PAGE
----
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Ian Dodds Consulting’s (IDC) Monthly Best Practice: September 2017

By Ian Dodds – Lotus Award 2017 for Lifetime Achievement in Pioneering Inclusive Cultures

A highly effective means of determining the extent to which your organisation has an inclusive culture

It is often the case that organisations, which are primarily led by white men, believe that they have an inclusive culture. However, inclusion is often not what people from other diverse groups experience in it. This was brought home to me many years ago when I was asked to do a diversity and inclusion diagnostic for a well-known investment bank. When I presented the findings from the diagnostic to its Diversity and Inclusion Task Force its leader declared that he had thought that the firm was a meritocracy; but the quotes from the women and ethnic minorities showed it was a white male meritocracy and this had to change. It was the quotes that caused him, and his colleagues, to have an emotional reaction which created the will to act. This resulted in the development of a strategy to build an inclusive culture for which Ian Dodds Consulting (IDC) gave guidance and implementation support. Five years later I carried out a second diagnostic and even I was surprised at the success that had occurred in building an inclusive culture. If I hadn’t offered quotes and generated an emotional response at the Task Force presentation I am confident that the Task Force leader would have said ‘thank you very much’, when I finished the presentation, and very little action would have been taken.

I have seen this effect many times. For example, it occurred when I carried out a diagnostic for a leading technology firm at the HR Director’s insistence; even though the CEO had said they were inclusive. When the presentation was made to the Executive Leadership Team, this time using actors to do short scenarios that were informed by stories that we had collected, the CEO declared that he had believed they were inclusive; but clearly they weren’t. This resulted in 3 years of intensive work in which we trained 40 Inclusion Ambassadors to drive the inclusion strategy. Again, this was a huge success with the firm becoming a market leader in recruiting graduate women. It also increased its Innovation Index score, which was vital to it since it knew that inclusion is a key driver of innovation and that was vital to their success.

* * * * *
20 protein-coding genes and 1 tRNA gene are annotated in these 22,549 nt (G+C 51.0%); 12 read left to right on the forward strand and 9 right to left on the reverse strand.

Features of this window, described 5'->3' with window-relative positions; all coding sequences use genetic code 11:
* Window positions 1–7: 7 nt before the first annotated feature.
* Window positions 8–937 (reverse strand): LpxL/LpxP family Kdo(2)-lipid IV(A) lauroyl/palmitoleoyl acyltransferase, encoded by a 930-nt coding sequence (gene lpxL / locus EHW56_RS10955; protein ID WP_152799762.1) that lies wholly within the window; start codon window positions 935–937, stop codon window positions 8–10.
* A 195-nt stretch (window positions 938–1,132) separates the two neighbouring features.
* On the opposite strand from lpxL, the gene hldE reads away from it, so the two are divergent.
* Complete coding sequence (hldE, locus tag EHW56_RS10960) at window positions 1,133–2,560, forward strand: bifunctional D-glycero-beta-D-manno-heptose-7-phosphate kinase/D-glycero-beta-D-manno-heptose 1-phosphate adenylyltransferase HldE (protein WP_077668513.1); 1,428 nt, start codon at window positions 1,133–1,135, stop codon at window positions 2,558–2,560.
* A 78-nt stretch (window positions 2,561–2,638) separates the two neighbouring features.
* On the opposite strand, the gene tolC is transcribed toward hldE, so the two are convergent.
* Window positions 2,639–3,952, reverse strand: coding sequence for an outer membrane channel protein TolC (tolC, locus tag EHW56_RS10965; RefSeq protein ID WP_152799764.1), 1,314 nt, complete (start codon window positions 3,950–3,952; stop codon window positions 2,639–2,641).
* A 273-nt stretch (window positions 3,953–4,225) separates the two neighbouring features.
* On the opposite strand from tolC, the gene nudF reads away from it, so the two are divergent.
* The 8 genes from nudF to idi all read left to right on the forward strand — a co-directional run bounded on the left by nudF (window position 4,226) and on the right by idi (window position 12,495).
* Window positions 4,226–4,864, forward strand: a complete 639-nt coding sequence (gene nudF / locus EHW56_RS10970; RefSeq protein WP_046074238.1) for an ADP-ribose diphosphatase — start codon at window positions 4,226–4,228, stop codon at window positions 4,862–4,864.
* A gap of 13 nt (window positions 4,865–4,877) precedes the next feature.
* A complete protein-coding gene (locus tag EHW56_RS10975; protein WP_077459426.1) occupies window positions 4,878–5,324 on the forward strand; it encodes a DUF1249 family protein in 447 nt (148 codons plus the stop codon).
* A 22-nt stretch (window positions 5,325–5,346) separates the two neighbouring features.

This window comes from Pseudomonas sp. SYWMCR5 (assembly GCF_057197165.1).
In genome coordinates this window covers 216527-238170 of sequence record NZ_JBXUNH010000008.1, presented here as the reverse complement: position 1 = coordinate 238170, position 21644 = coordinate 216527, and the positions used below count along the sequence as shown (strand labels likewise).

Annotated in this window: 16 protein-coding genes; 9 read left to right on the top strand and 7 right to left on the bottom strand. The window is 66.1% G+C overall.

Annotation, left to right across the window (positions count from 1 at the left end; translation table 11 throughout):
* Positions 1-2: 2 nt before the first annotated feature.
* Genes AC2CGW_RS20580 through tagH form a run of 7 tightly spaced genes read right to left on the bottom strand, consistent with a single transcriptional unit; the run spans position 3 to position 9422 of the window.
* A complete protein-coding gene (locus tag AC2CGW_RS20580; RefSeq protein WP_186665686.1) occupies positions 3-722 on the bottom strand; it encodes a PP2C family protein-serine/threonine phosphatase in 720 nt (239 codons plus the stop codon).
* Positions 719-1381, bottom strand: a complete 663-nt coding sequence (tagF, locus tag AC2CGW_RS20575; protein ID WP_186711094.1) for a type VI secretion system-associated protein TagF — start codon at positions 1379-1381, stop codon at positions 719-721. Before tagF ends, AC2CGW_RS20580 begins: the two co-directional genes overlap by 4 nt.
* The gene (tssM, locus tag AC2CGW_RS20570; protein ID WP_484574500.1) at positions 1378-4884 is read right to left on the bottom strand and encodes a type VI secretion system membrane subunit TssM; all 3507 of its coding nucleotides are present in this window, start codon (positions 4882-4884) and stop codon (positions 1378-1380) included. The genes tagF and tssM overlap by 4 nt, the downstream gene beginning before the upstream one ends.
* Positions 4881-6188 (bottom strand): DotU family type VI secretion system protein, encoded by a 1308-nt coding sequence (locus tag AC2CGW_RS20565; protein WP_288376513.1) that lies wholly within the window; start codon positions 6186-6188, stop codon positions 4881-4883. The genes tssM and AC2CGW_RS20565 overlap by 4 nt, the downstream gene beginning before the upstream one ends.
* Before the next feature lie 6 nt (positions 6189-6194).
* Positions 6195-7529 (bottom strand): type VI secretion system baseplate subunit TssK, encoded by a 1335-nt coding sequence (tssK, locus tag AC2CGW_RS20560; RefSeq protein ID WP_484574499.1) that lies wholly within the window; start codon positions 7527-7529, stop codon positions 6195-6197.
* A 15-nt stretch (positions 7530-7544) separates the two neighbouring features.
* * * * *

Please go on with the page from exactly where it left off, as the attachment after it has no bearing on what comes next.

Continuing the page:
IDC has always emphasised the value of carrying out a diagnostic at the start of an intervention to leverage Diversity and Inclusion. This enables our clients to understand what is helping and hindering inclusion for people in their organisation. We have done this with interviews or affinity focus groups, e.g. focus groups for women, white men, minority ethnic people, etc. These have usually been accompanied by senior management interviews to obtain a picture of their perceptions of how inclusion plays out in their organisations by comparison with the interview findings. The purpose of these diagnostics has been to establish the issues that need to be addressed to leverage the Power of Inclusion through Inclusive Leadership. However, we always collect quotes in these diagnostics and it is the emotional impact of these that creates the senior management will to act. Our diagnostic involves asking respondents about their experiences of inclusion and exclusion within their organisation. The focus of questions is on how well conditions, practices and behaviours ensure that people, no matter what their diversity or background, feel: valued and respected; their voices are heard; they are given the support they need to perform at their best. We also have an online version of this diagnostic.

If you want more information about our powerful Inclusion Diagnostic please contact me.

Dr Ian Dodds FRSA, The Inclusion Builder


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29 August 2017

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